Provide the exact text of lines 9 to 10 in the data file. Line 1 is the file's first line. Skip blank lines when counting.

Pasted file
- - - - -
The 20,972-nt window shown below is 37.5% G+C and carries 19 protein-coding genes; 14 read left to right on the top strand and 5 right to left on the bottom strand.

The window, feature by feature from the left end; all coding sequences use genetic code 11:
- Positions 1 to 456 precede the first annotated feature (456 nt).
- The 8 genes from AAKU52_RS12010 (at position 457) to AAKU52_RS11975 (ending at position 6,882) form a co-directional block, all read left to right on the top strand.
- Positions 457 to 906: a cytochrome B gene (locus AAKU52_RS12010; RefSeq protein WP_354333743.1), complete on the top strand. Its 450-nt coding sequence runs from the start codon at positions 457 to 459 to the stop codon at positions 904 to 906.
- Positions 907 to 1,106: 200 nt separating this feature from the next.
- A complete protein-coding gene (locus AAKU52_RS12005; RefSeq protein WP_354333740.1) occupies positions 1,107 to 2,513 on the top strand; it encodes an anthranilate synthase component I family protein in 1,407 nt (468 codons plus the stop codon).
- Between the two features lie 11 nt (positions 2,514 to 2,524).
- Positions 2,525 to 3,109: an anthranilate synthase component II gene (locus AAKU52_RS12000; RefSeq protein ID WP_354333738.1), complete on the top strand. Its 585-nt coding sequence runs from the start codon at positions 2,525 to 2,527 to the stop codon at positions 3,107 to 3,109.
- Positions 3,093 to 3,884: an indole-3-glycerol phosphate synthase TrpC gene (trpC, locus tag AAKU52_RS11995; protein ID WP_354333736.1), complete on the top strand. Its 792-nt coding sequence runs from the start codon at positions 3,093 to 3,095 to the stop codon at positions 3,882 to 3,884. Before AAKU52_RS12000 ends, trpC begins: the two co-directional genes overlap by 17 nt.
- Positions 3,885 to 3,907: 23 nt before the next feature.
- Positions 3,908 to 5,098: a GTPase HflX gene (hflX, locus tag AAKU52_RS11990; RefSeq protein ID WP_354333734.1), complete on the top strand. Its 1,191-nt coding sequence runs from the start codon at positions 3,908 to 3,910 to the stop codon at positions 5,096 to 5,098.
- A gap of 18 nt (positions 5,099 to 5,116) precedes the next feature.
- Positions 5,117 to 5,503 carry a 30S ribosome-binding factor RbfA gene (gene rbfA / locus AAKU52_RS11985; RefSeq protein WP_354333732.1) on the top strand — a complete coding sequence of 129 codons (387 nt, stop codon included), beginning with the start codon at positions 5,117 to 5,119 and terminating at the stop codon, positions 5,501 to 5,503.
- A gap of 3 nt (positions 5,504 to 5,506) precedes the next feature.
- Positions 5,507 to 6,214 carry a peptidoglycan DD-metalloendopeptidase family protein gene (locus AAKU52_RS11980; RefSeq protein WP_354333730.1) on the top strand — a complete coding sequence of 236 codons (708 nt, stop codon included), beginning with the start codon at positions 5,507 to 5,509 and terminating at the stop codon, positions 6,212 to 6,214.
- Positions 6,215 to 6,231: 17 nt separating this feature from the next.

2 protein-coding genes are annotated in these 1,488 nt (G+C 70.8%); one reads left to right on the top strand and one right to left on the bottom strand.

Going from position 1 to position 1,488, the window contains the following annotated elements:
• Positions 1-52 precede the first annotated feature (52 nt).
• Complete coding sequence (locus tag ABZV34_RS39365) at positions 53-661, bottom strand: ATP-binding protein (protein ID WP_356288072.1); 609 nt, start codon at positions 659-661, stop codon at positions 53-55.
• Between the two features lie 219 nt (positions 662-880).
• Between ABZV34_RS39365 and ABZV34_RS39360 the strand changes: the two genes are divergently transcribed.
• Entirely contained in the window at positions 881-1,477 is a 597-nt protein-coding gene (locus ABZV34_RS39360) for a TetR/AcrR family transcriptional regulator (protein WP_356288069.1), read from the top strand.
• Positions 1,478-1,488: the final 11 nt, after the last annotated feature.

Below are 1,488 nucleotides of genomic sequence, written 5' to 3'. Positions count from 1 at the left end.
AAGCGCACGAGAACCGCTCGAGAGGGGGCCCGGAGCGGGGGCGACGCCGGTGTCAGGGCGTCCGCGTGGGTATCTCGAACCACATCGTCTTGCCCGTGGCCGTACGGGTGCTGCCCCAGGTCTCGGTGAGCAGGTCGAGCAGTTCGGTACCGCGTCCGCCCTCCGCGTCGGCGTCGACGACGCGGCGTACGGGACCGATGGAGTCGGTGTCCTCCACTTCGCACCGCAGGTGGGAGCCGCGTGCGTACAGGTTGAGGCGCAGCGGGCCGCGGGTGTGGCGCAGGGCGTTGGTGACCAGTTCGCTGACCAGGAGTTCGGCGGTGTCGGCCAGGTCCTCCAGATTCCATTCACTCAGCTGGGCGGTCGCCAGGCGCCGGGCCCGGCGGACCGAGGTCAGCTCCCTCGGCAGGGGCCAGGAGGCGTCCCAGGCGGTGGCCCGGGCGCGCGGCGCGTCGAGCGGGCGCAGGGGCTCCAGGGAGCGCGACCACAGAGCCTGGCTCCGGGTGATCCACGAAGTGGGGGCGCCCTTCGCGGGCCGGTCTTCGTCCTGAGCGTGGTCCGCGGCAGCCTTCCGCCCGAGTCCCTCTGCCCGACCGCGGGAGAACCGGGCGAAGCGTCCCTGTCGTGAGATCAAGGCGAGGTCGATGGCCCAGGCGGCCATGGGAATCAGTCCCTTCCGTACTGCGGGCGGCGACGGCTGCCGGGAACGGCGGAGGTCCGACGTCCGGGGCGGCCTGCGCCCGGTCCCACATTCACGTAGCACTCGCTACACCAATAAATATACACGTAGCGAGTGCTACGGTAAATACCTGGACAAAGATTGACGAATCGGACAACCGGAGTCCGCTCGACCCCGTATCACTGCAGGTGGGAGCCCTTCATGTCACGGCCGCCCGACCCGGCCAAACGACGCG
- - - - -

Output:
- Positions 2,525 to 3,109: an anthranilate synthase component II gene (locus AAKU52_RS12000; RefSeq protein ID WP_354333738.1), complete on the top strand. Its 585-nt coding sequence runs from the start codon at positions 2,525 to 2,527 to the stop codon at positions 3,107 to 3,109.
- Positions 3,093 to 3,884: an indole-3-glycerol phosphate synthase TrpC gene (trpC, locus tag AAKU52_RS11995; protein ID WP_354333736.1), complete on the top strand. Its 792-nt coding sequence runs from the start codon at positions 3,093 to 3,095 to the stop codon at positions 3,882 to 3,884. Before AAKU52_RS12000 ends, trpC begins: the two co-directional genes overlap by 17 nt.